Infinite Jest – Part 3

It was never my intention to write a series of posts about this book, but given it’s length and the fact I had things to say, it kind of just happened. About thirty minutes ago, after reading for the best part of three months, i’ve managed to finish Infinite Jest.

Whilst I’m somewhat proud of this as an achievement in it’s own right – i’m not yet sure it was entirely worth it. The book definitely had flourishes of genuine brilliance, and moments of both infinite sadness and infinite jest, but am I satisfied? Unfortunately not.

The book doesn’t end, so much as stop. I’ve been doing some searching online following the end, and came across this quote from the author:

“There is an ending as far as I’m concerned. Certain kind of parallel lines are supposed to start converging in such a way that an “end” can be projected by the reader somewhere beyond the right frame. If no such convergence or projection occurred to you, then the book’s failed for you”

David Foster Wallace, Live Online in 1996

My immediate reaction was that indeed, this book had failed me. That either I had not given it the required amount of time, or that perhaps I was not up to the task. But, thinking more on the book certain lines begin, to quote the author, converge. The book starts with what is actually, according to the books chronology, the last event to happen. The temptation to start again, almost immediately is now quite strong. Is the reader meant to feel stuck in a Donno Darko-esque loop which will play and play? Another pointer to this can be found in another interview with Foster-Wallace:

MICHAEL SILVERBLATT: I don’t know how, exactly, to talk about this book, so I’m going to be reliant upon you to kind of guide me. But something came into my head that may be entirely imaginary, which seemed to be that the book was written in fractals.


MS: It occurred to me that the way in which the material is presented allows for a subject to be announced in a small form, then there seems to be a fan of subject matter, other subjects, and then it comes back in a second form containing the other subjects in small, and then comes back again as if what were being described were — and I don’t know this kind of science, but it just — I said to myself this must be fractals.

DFW: It’s — I’ve heard you were an acute reader. That’s one of the things, structurally, that’s going on. It’s actually structured like something called a Sierpinski Gasket, which is a very primitive kind of pyramidical fractal, although what was structured as a Sierpinski Gasket was the first- was the draft that I delivered to Michael in ’94, and it went through some I think ‘mercy cuts’, so it’s probably kind of a lopsided Sierpinski Gasket now. But it’s interesting, that’s one of the structural ways that it’s supposed to kind of come together.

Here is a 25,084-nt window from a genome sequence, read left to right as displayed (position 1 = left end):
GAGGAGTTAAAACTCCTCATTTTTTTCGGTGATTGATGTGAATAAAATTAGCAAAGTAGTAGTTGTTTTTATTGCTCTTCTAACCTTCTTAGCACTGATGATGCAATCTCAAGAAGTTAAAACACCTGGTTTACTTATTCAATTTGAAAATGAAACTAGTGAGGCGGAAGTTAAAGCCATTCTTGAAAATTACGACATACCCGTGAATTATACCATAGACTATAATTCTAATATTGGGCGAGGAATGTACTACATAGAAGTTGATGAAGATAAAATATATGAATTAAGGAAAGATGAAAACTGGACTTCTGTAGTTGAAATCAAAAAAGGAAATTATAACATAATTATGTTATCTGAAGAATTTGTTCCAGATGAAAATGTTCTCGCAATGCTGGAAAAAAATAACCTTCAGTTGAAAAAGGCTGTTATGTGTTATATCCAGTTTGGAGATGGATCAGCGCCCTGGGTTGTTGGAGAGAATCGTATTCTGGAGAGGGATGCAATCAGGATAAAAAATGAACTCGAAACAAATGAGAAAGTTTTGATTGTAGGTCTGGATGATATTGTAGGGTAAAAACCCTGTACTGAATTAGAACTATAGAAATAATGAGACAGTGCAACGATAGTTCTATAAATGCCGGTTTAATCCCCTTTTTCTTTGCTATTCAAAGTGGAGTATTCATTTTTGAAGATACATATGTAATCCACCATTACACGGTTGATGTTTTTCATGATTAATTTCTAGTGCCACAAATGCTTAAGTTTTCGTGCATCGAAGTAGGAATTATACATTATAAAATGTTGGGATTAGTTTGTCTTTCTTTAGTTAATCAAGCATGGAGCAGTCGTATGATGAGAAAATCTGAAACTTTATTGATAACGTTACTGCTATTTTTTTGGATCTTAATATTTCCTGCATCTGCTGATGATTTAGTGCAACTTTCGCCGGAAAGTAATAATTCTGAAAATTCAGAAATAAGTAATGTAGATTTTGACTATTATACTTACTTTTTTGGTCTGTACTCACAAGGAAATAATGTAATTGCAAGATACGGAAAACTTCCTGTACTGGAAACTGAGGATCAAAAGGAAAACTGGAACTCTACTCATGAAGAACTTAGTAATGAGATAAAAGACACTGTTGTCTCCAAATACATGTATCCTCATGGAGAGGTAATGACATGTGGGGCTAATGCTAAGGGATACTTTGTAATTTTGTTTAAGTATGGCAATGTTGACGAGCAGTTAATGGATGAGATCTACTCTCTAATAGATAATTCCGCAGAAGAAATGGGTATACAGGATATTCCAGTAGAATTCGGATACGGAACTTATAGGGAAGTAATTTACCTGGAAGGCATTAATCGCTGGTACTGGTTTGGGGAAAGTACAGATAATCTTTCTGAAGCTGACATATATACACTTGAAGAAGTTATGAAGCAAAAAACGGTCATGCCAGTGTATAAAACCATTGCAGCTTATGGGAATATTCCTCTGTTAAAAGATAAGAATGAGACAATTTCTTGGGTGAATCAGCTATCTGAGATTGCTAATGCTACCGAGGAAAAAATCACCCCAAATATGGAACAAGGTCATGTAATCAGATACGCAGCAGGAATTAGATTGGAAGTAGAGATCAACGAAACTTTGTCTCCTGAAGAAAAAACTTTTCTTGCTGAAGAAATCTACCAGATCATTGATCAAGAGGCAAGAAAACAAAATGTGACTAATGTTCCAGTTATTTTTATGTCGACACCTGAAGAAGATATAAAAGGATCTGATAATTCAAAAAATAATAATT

MS: “Michael” is Michael Pietsche, the editor at Little, Brown. What is a Sierpinski Gasket?

DFW: It would be almost im- … I would almost have to show you. It’s kind of a design that a man named Sierpinski I believe developed — it was quite a bit before the introduction of fractals and before any of the kind of technologies that fractals are a really useful metaphor for. But it looks basically like a pyramid on acid —

Taken from a post by Jason Kottke

If you google what one of these triangles looks like, you’ll realise perhaps why there is no conclusive end to this book in the classic sense. A endlessly repeating shape, perfect in it’s symmetry, capable of infinite reproduction.

This is a thought seeded with the reader as the novel draws to a conclusion. Don Gately lies in a hospital bed at the novels close, his hallucination describing to us the moment he hits rock bottom with his addiction. Hal Incandenza, the character vaguely central to the story, is just beginning to lose his way. He’s about to experience his own rock bottom moment, when his drug addiction spills violently into the rest of his life, and the habit which hitherto has been under control explodes for all to see.  Perhaps this cycle of redemption and damnation is illusory of a type of  another infinity. That, the battle to conquer addiction will never be won, a point also illustrated excellently by the end of TV series The Wire. As one person leaves the game, another enters.

Ultimately, Infinite Jest is a perhaps a triumph of style over substance – a story so beautifully crafted that the actual narrative is somewhat subservient to the formal aspects of the novel. Not unlike the creator of the ‘The entertainment’, the man known to his children as “Himself”, the deceased film director and founder of the Enfield Tennis Academy where much of the book is set, James Orin Incandenza. A man whose technical prowess with camera and lens always outshone the storylines of the films he made.

Addiction, and depression, is central to this novel – as they were also to David Foster Wallace – a man who sadly killed himself  in 2008, no longer able to battle his demons. The comparison between one of the central characters of a book that would become his masterpiece and the authors life, 20:20 in hindsight. It feels sad, knowing what happens to the author, that perhaps the book was an attempt not only to do what he loved, but also perhaps it is an exercise in dealing with the problems he faced, the problems he couldn’t address in any other way.

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One Response to Infinite Jest – Part 3

  1. Pingback: Hawthorn & Child | Tom Darlington

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